Shanghai is the commercial and financial center of mainland China, and ranks fifth in the 2011 edition of the Global Financial Centres Index published by the City of London. It was the largest and most prosperous city in the Far East during the 1930s, and rapid re-development began in 1990s. This is exemplified by the Pudong District, which became a pilot area for integrated economic reforms. By the end of 2009, there were 787 financial institutions, of which 170 were foreign-invested. In 2009, the Shanghai Stock Exchange ranked third among worldwide stock exchanges in terms of trading volume and sixth in terms of the total capitalization of listed companies, and the trading volume of six key commodities including rubber, copper and zinc on the Shanghai Futures Exchange all ranked first in the world.
In the last two decades Shanghai has been one of the fastest developing cities in the world. Since 1992 Shanghai has recorded double-digit growth almost every year except during the global recession of 2008 and 2009. In 2011, Shanghai's total GDP grew to 1.92 trillion yuan (US$297 billion) with GDP per capita of 82,560 yuan (US $12,784). The three largest service industries are financial services, retail, and real estate. The manufacturing and agricultural sectors accounted for 39.9 percent and 0.7 percent of the total output respectively. Average annual disposable income of Shanghai residents, based on the first three quarters of 2009, was 21,871 RMB.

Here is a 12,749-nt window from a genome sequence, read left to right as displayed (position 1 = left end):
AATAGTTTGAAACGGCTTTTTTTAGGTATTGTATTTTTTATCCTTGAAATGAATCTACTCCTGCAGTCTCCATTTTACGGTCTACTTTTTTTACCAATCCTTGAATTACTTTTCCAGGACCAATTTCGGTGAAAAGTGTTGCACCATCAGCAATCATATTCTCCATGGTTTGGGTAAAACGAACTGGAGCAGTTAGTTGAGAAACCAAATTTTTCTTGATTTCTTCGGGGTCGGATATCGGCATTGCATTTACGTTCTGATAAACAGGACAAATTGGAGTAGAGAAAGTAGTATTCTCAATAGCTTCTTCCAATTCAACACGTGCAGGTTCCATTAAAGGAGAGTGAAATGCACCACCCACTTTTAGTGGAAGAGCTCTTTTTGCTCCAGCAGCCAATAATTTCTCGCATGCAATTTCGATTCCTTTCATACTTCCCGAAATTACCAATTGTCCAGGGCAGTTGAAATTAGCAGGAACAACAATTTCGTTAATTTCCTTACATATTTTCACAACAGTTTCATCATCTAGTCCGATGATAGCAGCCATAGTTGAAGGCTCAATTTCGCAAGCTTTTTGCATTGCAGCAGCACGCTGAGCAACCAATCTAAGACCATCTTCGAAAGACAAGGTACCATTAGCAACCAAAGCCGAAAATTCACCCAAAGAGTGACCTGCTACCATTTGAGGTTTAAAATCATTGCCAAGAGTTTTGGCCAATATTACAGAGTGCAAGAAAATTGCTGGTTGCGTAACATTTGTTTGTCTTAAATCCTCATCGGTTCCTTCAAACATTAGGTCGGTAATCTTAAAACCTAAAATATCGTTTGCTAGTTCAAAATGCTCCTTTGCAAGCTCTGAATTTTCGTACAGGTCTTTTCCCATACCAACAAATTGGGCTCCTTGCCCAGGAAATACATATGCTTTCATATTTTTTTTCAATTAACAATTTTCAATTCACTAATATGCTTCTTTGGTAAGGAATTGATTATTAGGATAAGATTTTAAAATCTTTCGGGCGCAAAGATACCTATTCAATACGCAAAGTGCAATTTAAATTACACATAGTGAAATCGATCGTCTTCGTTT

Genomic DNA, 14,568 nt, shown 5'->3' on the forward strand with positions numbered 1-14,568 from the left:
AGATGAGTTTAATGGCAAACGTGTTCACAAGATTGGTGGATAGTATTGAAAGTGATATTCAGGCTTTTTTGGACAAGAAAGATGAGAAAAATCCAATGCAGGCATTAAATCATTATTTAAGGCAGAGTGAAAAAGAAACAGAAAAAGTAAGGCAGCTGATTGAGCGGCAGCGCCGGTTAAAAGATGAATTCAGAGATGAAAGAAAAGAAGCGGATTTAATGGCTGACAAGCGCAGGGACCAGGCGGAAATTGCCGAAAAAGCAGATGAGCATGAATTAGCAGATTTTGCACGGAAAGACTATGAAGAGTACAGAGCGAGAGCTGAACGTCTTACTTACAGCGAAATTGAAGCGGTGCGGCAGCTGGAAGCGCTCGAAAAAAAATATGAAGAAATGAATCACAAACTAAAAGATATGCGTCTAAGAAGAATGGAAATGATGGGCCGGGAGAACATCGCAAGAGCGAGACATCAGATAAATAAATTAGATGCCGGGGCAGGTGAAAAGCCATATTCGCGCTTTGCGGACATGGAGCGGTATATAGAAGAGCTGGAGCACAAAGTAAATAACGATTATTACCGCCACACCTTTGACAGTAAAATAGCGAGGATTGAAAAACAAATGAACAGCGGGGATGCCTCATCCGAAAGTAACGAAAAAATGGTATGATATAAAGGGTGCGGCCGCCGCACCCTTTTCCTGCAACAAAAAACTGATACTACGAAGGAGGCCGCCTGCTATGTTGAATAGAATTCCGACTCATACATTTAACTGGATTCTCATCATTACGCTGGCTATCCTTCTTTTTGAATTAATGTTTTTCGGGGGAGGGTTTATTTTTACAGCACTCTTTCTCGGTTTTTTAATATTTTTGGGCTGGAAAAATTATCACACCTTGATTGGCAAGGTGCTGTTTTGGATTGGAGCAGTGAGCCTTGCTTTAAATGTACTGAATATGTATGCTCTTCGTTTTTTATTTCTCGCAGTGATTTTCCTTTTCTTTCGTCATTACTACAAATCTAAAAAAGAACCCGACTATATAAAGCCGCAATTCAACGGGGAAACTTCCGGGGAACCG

Located at the heart of the Yangtze River Delta, Shanghai has the world’s busiest container port, which handled 29.05 million TEUs in 2010. Shanghai aims to be an international shipping center in the near future.
Shanghai is one of the main industrial centers of China, playing a key role in China’s heavy industries. A large number of industrial zones, including Shanghai Hongqiao Economic and Technological Development Zone, Jinqiao Export Economic Processing Zone, Minhang Economic and Technological Development Zone, and Shanghai Caohejing High-Tech Development Zone, are backbones of Shanghai's secondary industry. Heavy industries accounted for 78% of the gross industrial output in 2009. China’s largest steelmaker Baosteel Group and Jiangnan Shipyard, one of China's oldest shipbuilders are both located in Shanghai. Auto manufacture is another important industry. The Shanghai-based SAIC Motor is one of the three largest automotive corporations in China, and has strategic partnerships with Volkswagen and General Motors.
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